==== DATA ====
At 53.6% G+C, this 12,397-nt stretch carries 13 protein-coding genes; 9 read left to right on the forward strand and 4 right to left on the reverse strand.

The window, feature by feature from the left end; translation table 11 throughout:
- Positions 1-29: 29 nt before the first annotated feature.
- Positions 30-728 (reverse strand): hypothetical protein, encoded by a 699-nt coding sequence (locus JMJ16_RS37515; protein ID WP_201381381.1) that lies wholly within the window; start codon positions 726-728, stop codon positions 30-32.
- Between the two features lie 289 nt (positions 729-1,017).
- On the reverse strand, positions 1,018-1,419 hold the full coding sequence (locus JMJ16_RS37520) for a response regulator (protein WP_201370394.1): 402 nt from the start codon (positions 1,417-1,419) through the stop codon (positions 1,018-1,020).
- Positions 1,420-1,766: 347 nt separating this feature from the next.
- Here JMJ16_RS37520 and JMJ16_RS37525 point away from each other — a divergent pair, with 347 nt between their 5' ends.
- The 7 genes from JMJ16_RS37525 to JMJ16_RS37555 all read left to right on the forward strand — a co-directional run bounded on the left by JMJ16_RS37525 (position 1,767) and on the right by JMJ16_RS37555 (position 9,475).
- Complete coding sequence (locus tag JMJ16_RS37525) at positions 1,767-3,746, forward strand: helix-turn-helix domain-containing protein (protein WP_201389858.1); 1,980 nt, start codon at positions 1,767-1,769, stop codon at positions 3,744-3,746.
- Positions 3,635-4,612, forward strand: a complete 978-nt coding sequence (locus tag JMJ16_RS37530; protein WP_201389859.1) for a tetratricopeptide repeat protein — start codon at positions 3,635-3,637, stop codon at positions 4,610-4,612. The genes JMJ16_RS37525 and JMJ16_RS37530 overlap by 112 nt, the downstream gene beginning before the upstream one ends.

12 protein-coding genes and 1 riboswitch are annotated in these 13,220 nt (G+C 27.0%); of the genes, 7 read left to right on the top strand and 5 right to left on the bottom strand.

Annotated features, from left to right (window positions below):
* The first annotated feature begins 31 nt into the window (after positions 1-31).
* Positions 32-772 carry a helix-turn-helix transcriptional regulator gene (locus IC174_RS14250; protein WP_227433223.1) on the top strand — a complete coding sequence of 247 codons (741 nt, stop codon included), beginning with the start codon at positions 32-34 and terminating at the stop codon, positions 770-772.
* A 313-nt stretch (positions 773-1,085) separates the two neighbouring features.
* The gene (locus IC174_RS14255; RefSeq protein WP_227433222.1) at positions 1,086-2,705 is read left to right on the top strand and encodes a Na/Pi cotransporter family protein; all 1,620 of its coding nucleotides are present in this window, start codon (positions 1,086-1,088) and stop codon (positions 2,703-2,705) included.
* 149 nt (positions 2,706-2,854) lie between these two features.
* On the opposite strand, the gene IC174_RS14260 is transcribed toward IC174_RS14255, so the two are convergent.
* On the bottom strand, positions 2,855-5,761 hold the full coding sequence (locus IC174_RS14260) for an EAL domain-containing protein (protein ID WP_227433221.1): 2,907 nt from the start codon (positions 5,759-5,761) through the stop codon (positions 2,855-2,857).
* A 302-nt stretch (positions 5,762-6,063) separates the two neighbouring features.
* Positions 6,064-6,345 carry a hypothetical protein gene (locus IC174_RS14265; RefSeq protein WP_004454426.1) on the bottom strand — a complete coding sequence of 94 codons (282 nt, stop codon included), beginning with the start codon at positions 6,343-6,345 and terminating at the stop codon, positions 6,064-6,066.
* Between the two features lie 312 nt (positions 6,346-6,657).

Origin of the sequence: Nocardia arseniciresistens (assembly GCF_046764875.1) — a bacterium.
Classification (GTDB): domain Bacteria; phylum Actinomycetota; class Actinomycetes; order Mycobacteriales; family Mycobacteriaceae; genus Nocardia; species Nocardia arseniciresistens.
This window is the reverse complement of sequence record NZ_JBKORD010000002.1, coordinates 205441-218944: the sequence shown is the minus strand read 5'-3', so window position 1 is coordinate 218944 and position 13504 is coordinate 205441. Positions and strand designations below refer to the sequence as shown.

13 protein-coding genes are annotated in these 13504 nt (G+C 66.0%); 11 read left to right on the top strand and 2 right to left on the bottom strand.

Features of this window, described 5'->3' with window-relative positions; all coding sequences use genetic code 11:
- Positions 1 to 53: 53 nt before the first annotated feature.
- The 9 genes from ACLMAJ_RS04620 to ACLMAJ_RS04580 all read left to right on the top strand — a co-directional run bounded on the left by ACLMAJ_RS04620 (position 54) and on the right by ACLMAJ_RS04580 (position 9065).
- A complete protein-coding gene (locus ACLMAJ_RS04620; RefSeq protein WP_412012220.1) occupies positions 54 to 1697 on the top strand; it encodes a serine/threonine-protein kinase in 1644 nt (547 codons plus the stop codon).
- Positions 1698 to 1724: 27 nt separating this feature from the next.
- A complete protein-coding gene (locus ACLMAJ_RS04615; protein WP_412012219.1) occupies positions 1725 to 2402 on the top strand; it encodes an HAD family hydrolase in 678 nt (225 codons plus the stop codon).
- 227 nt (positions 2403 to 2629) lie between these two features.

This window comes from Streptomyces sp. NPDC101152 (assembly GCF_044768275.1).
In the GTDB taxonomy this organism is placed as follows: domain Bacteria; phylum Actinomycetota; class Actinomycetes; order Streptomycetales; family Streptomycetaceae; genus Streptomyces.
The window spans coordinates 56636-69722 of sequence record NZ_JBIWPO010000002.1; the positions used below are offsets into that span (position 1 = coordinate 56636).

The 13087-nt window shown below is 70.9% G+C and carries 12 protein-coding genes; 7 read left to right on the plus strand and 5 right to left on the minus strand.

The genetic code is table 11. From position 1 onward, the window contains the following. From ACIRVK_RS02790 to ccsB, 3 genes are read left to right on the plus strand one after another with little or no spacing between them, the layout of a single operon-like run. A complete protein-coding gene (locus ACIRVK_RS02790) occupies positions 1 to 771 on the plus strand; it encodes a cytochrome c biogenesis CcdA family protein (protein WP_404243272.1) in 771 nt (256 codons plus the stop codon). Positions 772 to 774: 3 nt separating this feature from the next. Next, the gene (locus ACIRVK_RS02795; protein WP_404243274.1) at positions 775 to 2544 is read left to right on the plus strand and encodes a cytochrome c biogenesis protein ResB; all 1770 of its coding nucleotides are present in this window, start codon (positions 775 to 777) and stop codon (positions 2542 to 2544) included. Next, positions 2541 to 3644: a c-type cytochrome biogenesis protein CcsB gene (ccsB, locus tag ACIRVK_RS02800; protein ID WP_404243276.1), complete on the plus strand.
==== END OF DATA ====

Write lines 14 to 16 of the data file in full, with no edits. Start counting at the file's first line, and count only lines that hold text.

* The first annotated feature begins 31 nt into the window (after positions 1-31).
* Positions 32-772 carry a helix-turn-helix transcriptional regulator gene (locus IC174_RS14250; protein WP_227433223.1) on the top strand — a complete coding sequence of 247 codons (741 nt, stop codon included), beginning with the start codon at positions 32-34 and terminating at the stop codon, positions 770-772.
* A 313-nt stretch (positions 773-1,085) separates the two neighbouring features.